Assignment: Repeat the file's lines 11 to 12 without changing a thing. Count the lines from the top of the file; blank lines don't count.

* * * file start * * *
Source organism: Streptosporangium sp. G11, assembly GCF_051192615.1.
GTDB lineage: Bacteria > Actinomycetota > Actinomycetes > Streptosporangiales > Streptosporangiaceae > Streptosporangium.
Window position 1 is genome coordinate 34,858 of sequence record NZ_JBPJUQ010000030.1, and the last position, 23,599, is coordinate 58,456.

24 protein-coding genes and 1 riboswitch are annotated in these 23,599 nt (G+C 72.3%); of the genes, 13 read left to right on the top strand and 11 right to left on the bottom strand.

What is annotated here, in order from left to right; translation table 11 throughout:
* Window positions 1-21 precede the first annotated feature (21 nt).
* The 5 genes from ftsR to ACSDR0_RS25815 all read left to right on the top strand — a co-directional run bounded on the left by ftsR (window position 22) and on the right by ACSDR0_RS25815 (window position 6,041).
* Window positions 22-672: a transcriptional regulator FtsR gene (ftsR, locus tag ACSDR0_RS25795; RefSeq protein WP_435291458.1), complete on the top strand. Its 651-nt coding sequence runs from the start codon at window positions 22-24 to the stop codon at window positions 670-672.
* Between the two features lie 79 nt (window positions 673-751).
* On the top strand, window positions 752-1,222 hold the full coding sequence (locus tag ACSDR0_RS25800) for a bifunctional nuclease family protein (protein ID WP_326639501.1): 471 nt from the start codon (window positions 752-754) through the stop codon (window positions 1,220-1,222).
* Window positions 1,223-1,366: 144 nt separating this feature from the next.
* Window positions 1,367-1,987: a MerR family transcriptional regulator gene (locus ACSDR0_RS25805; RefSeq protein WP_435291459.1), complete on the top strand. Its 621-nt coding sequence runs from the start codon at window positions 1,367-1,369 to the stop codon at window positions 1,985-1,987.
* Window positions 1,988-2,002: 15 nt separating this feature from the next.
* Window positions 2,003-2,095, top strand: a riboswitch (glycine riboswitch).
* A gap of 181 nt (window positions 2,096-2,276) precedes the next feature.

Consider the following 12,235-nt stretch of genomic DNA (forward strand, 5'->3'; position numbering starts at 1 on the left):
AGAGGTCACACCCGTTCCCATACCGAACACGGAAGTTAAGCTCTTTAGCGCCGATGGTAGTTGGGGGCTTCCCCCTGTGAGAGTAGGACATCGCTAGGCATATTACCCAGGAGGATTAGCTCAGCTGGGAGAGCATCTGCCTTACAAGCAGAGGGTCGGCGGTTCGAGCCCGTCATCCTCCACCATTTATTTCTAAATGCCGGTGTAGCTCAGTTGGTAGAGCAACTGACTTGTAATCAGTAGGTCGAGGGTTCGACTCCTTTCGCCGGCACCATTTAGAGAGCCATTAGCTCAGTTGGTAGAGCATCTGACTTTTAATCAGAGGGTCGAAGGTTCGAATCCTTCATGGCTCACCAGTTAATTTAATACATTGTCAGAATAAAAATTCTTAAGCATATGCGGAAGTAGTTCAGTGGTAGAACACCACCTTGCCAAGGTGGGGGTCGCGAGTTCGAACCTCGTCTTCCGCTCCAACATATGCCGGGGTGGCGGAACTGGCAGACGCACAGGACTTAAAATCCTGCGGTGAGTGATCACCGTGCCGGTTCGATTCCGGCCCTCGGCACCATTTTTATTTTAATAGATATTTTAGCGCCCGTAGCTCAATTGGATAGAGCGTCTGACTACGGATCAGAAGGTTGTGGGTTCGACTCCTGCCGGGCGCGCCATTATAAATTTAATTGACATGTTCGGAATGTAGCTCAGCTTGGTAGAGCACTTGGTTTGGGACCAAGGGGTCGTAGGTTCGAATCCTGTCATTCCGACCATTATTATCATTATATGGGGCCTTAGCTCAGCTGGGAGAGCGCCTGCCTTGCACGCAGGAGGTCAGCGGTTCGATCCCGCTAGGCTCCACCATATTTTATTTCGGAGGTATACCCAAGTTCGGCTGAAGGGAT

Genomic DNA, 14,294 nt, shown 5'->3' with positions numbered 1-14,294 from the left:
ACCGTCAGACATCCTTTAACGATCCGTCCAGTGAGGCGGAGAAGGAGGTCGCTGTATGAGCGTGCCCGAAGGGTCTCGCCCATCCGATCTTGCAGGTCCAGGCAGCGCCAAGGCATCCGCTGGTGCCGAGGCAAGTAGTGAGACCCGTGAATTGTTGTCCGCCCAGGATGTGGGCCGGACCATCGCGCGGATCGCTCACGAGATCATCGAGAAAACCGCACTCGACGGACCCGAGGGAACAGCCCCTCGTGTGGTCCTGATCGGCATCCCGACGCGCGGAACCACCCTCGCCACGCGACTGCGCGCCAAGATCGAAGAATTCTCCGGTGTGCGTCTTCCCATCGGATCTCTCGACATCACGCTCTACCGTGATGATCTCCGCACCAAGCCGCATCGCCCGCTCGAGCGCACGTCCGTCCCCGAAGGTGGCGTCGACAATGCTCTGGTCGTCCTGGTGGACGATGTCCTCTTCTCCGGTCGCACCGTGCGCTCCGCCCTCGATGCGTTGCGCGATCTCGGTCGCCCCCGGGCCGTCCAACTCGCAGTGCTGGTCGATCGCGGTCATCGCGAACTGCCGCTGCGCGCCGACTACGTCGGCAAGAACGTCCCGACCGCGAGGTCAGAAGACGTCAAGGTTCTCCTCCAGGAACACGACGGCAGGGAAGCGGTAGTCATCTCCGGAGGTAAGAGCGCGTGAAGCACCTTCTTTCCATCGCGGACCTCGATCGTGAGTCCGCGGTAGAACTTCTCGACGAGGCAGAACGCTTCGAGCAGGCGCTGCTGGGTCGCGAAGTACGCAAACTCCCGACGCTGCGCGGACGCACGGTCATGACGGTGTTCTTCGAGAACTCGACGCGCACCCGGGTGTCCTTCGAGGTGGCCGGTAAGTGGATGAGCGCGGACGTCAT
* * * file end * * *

* Window positions 1,223-1,366: 144 nt separating this feature from the next.
* Window positions 1,367-1,987: a MerR family transcriptional regulator gene (locus ACSDR0_RS25805; RefSeq protein WP_435291459.1), complete on the top strand. Its 621-nt coding sequence runs from the start codon at window positions 1,367-1,369 to the stop codon at window positions 1,985-1,987.